two guests. we're joined by rob, with george washington university environmental law professor. also jeff former e.p.a. assistant administrator for air and radiation from 2001 to 2005. good morning. let me start by reading a little bit of president johnson and what he talked about when it comes dot environment and ssues we'll be discussing. what do you think about that statement? guest: i think lyndon johnson
was a visionary in some ways. he was the first president to articulate an environmental program that didn't just focus on a traditional conservation, the kind that teddy roosevelt might have endorsed. e focused also on rest ration, innovation, how are we going to improve these resources rather than just preserve resources that have -- that are still pristine. host: so as mr. homestead what about his statement and to you has that beard itself out? guest: i think in many ways it has. he of course was prior to his times back in the late 60s is when i think the public at large began to be concerned about air pollution. it had long been a problem in southern california but it was an increasing problem in other parts and i think he responded to that kind of public pressure. i think clearly the clean
air act that had kind of its initial beginnings in the johnson administration has been a very important part of protecting public health and the environment. host: has the clean air act that we initially saw under president johnson the same as we see today? guest: no. the 67 act which is referred to as the air quality act, introduced a few concepts that continue to be in place. the idea that there would be specific areas of the country where there would be the need to have a coordinated program. and that really comes from 67. and 67 also was the first time that the federal government was authorized to set tail pipe standards for automobiles. they never actually did that because the 67 act was super seeded in 197 o 0 but those two ideas have now continued to be part of the modern act. host: was the goal of the 67
act ongoing to reduce it the amount of stuff in the air that we find is that too sim is police tick? guest: the 67 act really focused on what is in the air now and that was one of the important things that it actually did. let's measure. let's see what the problem is so we then can think about how to reduce it. the other thing the 67 act did that i think we still see in our programs and policies today is establish the state federal partnership where the states have a role in enforcement that is overseen by the federal government. that relationship and that programic approach began in the 67 act. host: so what kind of stuff are we looking for at the time were we looking at the air to reduce? guest: the 67 act was like much it lation the impetus for was some smoy smog events, some instances both in london and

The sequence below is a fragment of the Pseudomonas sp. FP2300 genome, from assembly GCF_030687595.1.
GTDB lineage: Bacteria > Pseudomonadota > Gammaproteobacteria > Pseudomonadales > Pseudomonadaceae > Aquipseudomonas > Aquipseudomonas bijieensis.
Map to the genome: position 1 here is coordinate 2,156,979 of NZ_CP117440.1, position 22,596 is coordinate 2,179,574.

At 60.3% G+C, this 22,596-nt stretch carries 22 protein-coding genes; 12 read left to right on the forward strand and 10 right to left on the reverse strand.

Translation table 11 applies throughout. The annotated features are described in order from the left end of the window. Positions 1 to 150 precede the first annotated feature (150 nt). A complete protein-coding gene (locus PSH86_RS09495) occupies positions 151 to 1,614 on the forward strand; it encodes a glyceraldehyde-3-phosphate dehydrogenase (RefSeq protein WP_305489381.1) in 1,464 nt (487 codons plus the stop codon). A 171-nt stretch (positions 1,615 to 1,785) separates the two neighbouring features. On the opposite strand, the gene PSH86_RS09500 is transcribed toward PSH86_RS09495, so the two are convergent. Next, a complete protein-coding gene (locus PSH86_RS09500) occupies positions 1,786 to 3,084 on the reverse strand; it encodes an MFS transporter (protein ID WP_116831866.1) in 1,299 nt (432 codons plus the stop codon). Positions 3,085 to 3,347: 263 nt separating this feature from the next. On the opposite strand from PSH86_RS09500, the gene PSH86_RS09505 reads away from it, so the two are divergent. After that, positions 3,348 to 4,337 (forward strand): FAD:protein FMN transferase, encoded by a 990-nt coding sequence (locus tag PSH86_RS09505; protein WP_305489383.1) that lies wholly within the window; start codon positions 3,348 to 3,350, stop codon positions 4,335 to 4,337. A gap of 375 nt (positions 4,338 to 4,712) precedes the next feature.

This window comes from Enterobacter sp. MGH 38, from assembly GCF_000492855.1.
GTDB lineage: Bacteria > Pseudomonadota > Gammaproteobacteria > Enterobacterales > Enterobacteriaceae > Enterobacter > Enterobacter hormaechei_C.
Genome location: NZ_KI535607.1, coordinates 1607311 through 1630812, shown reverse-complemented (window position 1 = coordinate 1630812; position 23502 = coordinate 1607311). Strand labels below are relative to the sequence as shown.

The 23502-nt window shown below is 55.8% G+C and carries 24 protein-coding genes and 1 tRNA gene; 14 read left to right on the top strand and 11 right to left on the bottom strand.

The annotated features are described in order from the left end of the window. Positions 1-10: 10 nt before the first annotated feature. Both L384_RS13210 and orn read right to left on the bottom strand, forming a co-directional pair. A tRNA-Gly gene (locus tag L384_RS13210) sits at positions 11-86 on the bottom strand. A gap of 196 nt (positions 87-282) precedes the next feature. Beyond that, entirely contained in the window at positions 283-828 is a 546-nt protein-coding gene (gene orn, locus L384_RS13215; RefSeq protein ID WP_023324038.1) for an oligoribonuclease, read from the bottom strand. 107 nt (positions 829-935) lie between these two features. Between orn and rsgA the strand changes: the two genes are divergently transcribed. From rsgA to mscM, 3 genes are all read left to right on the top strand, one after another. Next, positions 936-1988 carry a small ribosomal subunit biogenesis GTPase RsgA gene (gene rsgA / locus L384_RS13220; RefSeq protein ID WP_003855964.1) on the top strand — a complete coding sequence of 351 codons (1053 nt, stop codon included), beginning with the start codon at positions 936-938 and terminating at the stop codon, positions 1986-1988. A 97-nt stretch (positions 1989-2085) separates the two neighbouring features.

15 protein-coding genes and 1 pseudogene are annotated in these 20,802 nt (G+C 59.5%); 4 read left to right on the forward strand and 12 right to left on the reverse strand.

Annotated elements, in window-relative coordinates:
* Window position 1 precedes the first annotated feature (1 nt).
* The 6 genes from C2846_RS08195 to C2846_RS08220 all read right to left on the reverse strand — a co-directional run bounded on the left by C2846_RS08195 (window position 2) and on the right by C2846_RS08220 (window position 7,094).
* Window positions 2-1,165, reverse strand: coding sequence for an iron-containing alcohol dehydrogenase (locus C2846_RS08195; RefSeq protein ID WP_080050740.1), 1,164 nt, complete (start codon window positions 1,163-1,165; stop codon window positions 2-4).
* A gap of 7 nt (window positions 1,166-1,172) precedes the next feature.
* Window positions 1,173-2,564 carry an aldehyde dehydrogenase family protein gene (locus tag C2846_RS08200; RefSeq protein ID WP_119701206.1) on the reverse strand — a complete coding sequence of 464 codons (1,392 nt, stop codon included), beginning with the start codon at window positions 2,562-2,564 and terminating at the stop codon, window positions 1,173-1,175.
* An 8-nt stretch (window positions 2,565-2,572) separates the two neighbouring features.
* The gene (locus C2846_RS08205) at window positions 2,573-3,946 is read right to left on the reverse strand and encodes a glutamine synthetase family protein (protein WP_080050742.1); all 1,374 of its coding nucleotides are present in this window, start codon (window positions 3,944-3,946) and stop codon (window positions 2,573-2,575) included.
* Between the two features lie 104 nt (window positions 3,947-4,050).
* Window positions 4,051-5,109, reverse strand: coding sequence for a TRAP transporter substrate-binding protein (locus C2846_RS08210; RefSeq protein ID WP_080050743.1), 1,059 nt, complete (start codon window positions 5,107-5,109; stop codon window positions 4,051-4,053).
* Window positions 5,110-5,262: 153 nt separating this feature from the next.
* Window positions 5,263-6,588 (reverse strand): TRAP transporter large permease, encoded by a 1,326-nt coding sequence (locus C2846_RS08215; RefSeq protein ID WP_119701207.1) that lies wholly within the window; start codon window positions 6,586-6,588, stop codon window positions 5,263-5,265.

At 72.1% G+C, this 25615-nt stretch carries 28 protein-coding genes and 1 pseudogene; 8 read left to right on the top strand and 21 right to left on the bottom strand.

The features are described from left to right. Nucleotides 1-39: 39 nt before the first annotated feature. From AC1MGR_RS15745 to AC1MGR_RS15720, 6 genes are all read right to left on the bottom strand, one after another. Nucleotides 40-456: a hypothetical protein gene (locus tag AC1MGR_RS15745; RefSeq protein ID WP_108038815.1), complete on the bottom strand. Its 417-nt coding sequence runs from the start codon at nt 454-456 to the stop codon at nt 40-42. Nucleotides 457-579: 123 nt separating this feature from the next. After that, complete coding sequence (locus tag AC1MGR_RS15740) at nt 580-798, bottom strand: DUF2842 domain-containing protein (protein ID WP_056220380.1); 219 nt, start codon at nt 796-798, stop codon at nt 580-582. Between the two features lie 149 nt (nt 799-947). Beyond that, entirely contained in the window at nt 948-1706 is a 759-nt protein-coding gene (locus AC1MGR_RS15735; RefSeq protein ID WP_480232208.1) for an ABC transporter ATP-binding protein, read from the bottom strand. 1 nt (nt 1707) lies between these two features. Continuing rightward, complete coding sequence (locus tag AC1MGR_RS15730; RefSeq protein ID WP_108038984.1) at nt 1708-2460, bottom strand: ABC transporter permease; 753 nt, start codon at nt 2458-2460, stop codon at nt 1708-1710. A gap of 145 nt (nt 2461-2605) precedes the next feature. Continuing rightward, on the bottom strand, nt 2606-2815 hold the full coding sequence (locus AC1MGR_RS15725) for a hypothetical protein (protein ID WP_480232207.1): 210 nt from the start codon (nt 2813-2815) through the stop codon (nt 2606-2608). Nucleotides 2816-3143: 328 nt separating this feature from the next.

new york where people died as a result of poor quality air. ozone is a major component of you are ban smog so that was something -- bshbshoiben smog. so they began to focus on. not in the 67 act but in the 1970 clean air act which really provides the structure and continues to provide the structure for much of our clean air act regulation today did focus on some of those what are called criteria pollutants major pollutants. host: such as? guest: ozone, sulfur dioxide, nitrogen ox yides, particulates. carbon monoxide, hired carbons were originally in the act but then subsequently it was found that hide row carbons were adequately regulated by ozone and led was added to the list
of criteria pollutants. host: so as this became an effort by the federal and state to do this, what did the federal do? what did the federal impose? what did the state impose? guest: well, let me first correct something. back in 67 there was no e.p.a. guest: that's true. guest: it was created under president nixon so in those days it was health education and welfare. and looking back it's surprising how little we knew about this pollution not only what the health effects might be but what was being emitt what the concentrations in the air were. so the 67 act more than anything created research programs and for the first time had people going out and establishing these monitors. the effort to really go after these so-called criteria pollutants that robin mentioned really comes from the 70 act.